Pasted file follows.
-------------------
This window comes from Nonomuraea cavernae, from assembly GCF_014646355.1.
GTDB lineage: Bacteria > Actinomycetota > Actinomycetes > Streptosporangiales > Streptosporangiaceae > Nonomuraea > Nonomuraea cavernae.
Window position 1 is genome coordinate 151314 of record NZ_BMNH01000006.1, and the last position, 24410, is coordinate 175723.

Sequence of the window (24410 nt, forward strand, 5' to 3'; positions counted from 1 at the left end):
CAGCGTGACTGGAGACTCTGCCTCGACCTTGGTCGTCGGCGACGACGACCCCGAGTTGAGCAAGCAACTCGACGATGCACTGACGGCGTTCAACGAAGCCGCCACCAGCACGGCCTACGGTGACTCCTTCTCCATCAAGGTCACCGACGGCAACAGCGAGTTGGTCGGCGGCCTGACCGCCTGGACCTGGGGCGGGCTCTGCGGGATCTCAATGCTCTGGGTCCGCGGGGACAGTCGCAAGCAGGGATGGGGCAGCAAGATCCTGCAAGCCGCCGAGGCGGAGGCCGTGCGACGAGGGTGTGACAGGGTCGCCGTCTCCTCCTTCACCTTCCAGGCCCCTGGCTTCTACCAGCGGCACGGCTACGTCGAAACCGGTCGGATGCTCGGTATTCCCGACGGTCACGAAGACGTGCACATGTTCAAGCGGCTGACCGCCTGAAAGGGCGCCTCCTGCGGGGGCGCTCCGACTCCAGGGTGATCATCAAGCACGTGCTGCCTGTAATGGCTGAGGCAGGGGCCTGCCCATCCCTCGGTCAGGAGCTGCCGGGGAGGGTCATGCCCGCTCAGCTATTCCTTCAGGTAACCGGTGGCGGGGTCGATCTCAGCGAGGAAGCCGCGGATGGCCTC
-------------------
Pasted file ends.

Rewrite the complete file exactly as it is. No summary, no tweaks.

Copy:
This window comes from Nonomuraea cavernae, from assembly GCF_014646355.1.
GTDB lineage: Bacteria > Actinomycetota > Actinomycetes > Streptosporangiales > Streptosporangiaceae > Nonomuraea > Nonomuraea cavernae.
Window position 1 is genome coordinate 151314 of record NZ_BMNH01000006.1, and the last position, 24410, is coordinate 175723.

Sequence of the window (24410 nt, forward strand, 5' to 3'; positions counted from 1 at the left end):
CAGCGTGACTGGAGACTCTGCCTCGACCTTGGTCGTCGGCGACGACGACCCCGAGTTGAGCAAGCAACTCGACGATGCACTGACGGCGTTCAACGAAGCCGCCACCAGCACGGCCTACGGTGACTCCTTCTCCATCAAGGTCACCGACGGCAACAGCGAGTTGGTCGGCGGCCTGACCGCCTGGACCTGGGGCGGGCTCTGCGGGATCTCAATGCTCTGGGTCCGCGGGGACAGTCGCAAGCAGGGATGGGGCAGCAAGATCCTGCAAGCCGCCGAGGCGGAGGCCGTGCGACGAGGGTGTGACAGGGTCGCCGTCTCCTCCTTCACCTTCCAGGCCCCTGGCTTCTACCAGCGGCACGGCTACGTCGAAACCGGTCGGATGCTCGGTATTCCCGACGGTCACGAAGACGTGCACATGTTCAAGCGGCTGACCGCCTGAAAGGGCGCCTCCTGCGGGGGCGCTCCGACTCCAGGGTGATCATCAAGCACGTGCTGCCTGTAATGGCTGAGGCAGGGGCCTGCCCATCCCTCGGTCAGGAGCTGCCGGGGAGGGTCATGCCCGCTCAGCTATTCCTTCAGGTAACCGGTGGCGGGGTCGATCTCAGCGAGGAAGCCGCGGATGGCCTC